Friday Baseball Blogging: Using the Best Pitchers
Jonah Keri has an excellent piece up at Grantland with the standard stathead case on closers: Managers are using them wrong. He looks at road games that are tied in the ninth inning. In those situations, managers have turned to their closers only 19 out of 307 times. This makes no sense. Managers are saving their closers for high-leverage situations which may or may not occur instead of using them in the ones they're already facing.
I agree with the stathead conventional wisdom in this case. In the piece, Keri discusses one of the main reasons that managers stick to what they've done since the 1990s or so -- they prefer fixed roles for relief pitchers. While we have no way of measuring it, I think it's highly unlikely the "fixed roles" excuse -- that relief pitchers perform better when they know when they'll be used -- holds water.
I've been getting annoyed with Giants manager Bruce Bochy this season because he usually won't use his best relievers when the team is down one or two runs in the late innings of a game. This practice is also -- along with not using the closer for more than three outs -- part of the code between managers and relief pitchers.
The only caveat I have about all of this is that the real benefit from fixed roles -- however arbitrary or nonsensical -- may be that it keeps relievers sharp and healthy for longer.
It is mostly true that games per season are down at the very top end of the scale. Seven of the nine 90-game seasons by pitchers occurred between 1969 and 1987; only Salomon Torres in 2006 and Pedro Feliciano in 2010 have done it since. And for whatever it's worth, Torres lasted just two more seasons, and Feliciano has appeared in only 25 games since 2010. There are another 27 instances of pitchers appearing in between 85 and 89 games though, which suggests teams are trying to cap the number at 90. Moreover, while there are plenty of recent pitchers in that 85 to 89 games group, almost none of them are closers -- quite a few are left-handed specialists. Or, to put it another way, in 1983 most of the games-pitched leaders were closers; in 2013 they weren't.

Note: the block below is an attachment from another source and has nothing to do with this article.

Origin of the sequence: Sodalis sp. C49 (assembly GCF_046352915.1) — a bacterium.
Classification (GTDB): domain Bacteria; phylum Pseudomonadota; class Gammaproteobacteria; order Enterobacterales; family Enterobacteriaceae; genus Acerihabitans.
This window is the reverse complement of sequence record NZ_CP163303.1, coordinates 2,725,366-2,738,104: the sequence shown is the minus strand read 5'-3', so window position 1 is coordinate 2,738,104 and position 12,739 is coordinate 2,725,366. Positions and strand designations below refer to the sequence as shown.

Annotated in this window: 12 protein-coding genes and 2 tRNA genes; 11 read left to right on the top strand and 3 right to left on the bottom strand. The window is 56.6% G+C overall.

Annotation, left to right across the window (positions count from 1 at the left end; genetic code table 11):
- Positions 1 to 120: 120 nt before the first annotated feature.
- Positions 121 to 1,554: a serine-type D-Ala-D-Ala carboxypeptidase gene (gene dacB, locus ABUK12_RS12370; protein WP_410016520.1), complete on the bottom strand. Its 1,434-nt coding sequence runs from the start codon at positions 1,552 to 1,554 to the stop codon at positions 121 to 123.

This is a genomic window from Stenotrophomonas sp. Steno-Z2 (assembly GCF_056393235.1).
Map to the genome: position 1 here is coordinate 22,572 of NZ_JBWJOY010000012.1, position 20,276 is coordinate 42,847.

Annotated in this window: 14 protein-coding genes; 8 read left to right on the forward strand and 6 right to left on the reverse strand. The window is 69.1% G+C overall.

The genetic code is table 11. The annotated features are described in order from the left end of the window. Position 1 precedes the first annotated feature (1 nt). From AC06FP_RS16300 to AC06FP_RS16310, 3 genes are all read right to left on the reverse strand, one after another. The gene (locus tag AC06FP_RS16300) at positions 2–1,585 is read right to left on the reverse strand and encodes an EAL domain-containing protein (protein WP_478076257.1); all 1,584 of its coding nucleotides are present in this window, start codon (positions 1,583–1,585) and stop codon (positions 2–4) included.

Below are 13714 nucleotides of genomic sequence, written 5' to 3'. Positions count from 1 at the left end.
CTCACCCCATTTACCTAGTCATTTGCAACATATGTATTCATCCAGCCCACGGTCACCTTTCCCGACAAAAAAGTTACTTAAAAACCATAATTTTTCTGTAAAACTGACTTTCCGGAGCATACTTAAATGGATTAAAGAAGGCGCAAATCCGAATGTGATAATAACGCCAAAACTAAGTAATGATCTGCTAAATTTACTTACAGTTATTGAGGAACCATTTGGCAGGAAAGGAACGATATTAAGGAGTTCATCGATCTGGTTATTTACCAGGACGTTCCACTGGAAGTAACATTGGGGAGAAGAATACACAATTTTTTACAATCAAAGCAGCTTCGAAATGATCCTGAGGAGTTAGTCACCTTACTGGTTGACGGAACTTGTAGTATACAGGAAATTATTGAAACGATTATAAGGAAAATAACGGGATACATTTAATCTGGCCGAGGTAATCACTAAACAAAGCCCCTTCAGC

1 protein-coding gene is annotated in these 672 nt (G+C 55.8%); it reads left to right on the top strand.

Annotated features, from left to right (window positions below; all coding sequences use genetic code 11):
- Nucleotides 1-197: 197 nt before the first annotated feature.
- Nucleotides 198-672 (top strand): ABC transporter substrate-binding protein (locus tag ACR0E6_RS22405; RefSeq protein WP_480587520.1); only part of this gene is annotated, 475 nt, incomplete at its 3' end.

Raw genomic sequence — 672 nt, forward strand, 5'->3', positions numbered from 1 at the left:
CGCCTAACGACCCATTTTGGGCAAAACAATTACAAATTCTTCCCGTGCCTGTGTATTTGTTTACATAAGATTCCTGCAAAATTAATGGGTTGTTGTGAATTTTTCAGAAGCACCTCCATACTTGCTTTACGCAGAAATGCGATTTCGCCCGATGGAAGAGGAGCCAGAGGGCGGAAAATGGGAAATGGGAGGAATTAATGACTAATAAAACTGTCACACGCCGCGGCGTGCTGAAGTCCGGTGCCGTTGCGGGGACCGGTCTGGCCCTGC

What I think managers are doing with these arbitrary pitching roles is finding an easy way to cap usage in order to prolong careers. Granted, it's a method that's easy to explain to the average news media and fans. But nevertheless, it's possible that it's working.
So that leaves me with a question: Is it working? Do the best relief pitchers now last longer than relief pitchers in the 1970s and 1980s? I sort of think so, but I don't know whether anyone has studied it. Let me know if someone has.
This column does not necessarily reflect the opinion of Bloomberg View's editorial board or Bloomberg LP, its owners and investors.
To continue reading this article you must be a Bloomberg Professional Service Subscriber.
If you believe that you may have received this message in error please let us know.
- U.S. Pension Fund Collapse Isn't a Distant Prospect. It Could Come in 5 Years.
- Trump Should Be Worried by Cohen Probe. Really Worried.
- Cohen Isn't the Biggest Catch from Trump World
- With Trump, Bill Clinton Deja Vu
- Why Germany Didn't Join the Syria Strikes
- U.S. Earns More in China Than Trade Numbers Reveal
- The IRS Really Needs Some New Computers